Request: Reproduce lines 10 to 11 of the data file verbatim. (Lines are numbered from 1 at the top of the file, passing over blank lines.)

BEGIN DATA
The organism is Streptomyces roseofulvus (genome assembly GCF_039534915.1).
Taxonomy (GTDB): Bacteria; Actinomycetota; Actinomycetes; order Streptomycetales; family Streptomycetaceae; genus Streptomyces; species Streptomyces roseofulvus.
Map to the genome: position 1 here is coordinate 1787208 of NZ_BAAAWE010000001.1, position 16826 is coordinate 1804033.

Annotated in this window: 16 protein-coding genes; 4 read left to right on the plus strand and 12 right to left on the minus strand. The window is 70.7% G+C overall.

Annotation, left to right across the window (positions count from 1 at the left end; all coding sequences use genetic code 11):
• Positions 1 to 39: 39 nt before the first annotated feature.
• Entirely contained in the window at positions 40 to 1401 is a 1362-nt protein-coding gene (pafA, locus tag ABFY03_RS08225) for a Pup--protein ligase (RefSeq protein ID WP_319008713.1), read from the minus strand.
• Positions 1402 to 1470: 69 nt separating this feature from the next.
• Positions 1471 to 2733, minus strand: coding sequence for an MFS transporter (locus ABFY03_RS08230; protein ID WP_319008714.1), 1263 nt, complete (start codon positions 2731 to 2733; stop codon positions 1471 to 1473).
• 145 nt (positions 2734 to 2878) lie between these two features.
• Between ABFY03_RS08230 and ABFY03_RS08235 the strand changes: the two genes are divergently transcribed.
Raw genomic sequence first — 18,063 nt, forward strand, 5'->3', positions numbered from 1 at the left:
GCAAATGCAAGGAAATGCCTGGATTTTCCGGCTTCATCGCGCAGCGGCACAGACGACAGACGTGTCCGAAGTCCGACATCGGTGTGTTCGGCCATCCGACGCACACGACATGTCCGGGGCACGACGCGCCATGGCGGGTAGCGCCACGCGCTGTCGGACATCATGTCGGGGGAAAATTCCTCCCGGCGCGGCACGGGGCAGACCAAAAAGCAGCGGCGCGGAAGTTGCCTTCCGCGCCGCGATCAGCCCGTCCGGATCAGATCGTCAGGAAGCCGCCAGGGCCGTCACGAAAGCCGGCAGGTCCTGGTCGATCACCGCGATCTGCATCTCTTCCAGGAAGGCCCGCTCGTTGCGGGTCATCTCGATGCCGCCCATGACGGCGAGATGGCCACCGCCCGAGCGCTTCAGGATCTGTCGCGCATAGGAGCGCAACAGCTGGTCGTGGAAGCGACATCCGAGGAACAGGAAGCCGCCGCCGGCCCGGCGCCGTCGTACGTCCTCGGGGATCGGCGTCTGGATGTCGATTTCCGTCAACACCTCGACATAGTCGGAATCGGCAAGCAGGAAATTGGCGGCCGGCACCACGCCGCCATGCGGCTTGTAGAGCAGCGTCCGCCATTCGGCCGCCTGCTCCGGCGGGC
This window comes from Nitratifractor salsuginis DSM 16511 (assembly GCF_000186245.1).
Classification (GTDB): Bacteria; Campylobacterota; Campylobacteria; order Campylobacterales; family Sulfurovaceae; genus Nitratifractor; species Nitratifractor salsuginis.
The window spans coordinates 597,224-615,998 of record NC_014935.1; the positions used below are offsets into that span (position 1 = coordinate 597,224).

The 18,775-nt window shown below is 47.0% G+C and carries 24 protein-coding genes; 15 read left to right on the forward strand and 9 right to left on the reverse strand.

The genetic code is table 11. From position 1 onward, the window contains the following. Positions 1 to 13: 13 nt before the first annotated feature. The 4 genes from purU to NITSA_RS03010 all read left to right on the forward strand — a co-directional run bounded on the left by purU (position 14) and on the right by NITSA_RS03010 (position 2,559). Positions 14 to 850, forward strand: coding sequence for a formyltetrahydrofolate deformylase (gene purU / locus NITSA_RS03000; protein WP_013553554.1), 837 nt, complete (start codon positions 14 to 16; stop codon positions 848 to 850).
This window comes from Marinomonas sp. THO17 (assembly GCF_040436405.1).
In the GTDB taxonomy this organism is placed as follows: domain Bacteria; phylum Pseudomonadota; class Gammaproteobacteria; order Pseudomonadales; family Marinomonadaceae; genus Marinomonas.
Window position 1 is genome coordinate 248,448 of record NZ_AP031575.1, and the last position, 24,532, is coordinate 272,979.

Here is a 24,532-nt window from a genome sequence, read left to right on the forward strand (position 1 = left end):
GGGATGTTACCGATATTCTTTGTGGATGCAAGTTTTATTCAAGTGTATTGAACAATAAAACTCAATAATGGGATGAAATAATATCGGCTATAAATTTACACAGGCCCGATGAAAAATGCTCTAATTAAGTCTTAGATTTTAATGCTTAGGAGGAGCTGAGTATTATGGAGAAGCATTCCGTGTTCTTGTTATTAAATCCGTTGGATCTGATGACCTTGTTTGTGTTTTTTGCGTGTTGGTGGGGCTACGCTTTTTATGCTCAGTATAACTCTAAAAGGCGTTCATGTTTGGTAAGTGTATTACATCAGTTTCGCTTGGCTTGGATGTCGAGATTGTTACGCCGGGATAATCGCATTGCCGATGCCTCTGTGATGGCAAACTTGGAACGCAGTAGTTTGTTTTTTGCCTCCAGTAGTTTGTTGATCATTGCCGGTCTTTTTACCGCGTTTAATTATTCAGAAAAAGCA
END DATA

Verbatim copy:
• 145 nt (positions 2734 to 2878) lie between these two features.
• Between ABFY03_RS08230 and ABFY03_RS08235 the strand changes: the two genes are divergently transcribed.